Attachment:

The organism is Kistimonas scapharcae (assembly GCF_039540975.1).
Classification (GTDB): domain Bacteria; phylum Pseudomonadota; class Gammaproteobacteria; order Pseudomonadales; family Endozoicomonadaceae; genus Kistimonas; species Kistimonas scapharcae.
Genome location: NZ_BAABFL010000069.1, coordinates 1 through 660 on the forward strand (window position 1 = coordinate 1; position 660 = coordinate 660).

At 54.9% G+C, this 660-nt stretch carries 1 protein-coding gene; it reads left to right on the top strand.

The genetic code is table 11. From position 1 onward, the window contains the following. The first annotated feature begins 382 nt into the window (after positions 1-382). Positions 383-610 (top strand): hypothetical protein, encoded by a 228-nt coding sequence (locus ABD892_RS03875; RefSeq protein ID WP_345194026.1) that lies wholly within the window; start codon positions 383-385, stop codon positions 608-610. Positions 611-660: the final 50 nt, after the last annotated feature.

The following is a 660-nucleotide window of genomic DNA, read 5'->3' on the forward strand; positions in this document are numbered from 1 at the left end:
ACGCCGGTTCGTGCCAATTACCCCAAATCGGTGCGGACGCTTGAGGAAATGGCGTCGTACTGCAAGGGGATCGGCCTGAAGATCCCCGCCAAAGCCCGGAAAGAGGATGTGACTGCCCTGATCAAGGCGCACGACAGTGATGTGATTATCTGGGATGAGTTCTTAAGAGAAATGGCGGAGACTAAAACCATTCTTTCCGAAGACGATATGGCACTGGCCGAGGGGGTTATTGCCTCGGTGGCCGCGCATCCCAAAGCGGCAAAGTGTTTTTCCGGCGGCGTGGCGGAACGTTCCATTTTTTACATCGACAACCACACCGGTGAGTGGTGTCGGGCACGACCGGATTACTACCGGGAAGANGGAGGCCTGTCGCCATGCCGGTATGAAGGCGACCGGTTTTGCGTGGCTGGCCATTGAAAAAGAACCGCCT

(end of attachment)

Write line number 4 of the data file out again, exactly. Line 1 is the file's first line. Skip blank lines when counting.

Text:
At 54.9% G+C, this 660-nt stretch carries 1 protein-coding gene; it reads left to right on the top strand.